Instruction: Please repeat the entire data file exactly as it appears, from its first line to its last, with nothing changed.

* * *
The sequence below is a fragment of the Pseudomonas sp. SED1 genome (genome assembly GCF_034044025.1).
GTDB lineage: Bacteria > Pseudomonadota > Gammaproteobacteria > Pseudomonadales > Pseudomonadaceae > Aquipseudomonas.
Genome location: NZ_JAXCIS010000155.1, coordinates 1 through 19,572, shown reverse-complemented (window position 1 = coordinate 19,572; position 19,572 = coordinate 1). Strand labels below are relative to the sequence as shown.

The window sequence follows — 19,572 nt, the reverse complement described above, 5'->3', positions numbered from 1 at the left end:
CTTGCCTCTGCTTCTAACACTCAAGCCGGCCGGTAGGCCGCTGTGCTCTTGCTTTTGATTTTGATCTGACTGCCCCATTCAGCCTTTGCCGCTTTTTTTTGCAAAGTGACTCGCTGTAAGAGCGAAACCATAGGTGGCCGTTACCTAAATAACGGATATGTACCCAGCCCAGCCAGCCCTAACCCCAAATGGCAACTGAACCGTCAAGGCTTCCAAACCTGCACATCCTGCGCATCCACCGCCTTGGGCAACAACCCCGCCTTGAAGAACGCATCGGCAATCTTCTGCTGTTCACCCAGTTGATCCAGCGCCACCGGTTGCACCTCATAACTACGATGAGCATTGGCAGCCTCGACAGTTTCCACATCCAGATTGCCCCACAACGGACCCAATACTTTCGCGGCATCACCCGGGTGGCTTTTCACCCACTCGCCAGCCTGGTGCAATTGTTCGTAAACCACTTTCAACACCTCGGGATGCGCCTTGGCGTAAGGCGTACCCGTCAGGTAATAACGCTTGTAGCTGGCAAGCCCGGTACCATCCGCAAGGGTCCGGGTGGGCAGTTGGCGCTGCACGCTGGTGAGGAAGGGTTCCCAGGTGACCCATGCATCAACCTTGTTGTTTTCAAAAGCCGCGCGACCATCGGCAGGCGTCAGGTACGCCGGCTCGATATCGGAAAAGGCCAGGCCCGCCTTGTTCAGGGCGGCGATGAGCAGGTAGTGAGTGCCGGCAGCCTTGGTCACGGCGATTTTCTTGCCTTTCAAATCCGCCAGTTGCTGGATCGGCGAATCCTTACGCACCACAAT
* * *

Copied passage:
The sequence below is a fragment of the Pseudomonas sp. SED1 genome (genome assembly GCF_034044025.1).
GTDB lineage: Bacteria > Pseudomonadota > Gammaproteobacteria > Pseudomonadales > Pseudomonadaceae > Aquipseudomonas.
Genome location: NZ_JAXCIS010000155.1, coordinates 1 through 19,572, shown reverse-complemented (window position 1 = coordinate 19,572; position 19,572 = coordinate 1). Strand labels below are relative to the sequence as shown.

The window sequence follows — 19,572 nt, the reverse complement described above, 5'->3', positions numbered from 1 at the left end:
CTTGCCTCTGCTTCTAACACTCAAGCCGGCCGGTAGGCCGCTGTGCTCTTGCTTTTGATTTTGATCTGACTGCCCCATTCAGCCTTTGCCGCTTTTTTTTGCAAAGTGACTCGCTGTAAGAGCGAAACCATAGGTGGCCGTTACCTAAATAACGGATATGTACCCAGCCCAGCCAGCCCTAACCCCAAATGGCAACTGAACCGTCAAGGCTTCCAAACCTGCACATCCTGCGCATCCACCGCCTTGGGCAACAACCCCGCCTTGAAGAACGCATCGGCAATCTTCTGCTGTTCACCCAGTTGATCCAGCGCCACCGGTTGCACCTCATAACTACGATGAGCATTGGCAGCCTCGACAGTTTCCACATCCAGATTGCCCCACAACGGACCCAATACTTTCGCGGCATCACCCGGGTGGCTTTTCACCCACTCGCCAGCCTGGTGCAATTGTTCGTAAACCACTTTCAACACCTCGGGATGCGCCTTGGCGTAAGGCGTACCCGTCAGGTAATAACGCTTGTAGCTGGCAAGCCCGGTACCATCCGCAAGGGTCCGGGTGGGCAGTTGGCGCTGCACGCTGGTGAGGAAGGGTTCCCAGGTGACCCATGCATCAACCTTGTTGTTTTCAAAAGCCGCGCGACCATCGGCAGGCGTCAGGTACGCCGGCTCGATATCGGAAAAGGCCAGGCCCGCCTTGTTCAGGGCGGCGATGAGCAGGTAGTGAGTGCCGGCAGCCTTGGTCACGGCGATTTTCTTGCCTTTCAAATCCGCCAGTTGCTGGATCGGCGAATCCTTACGCACCACAAT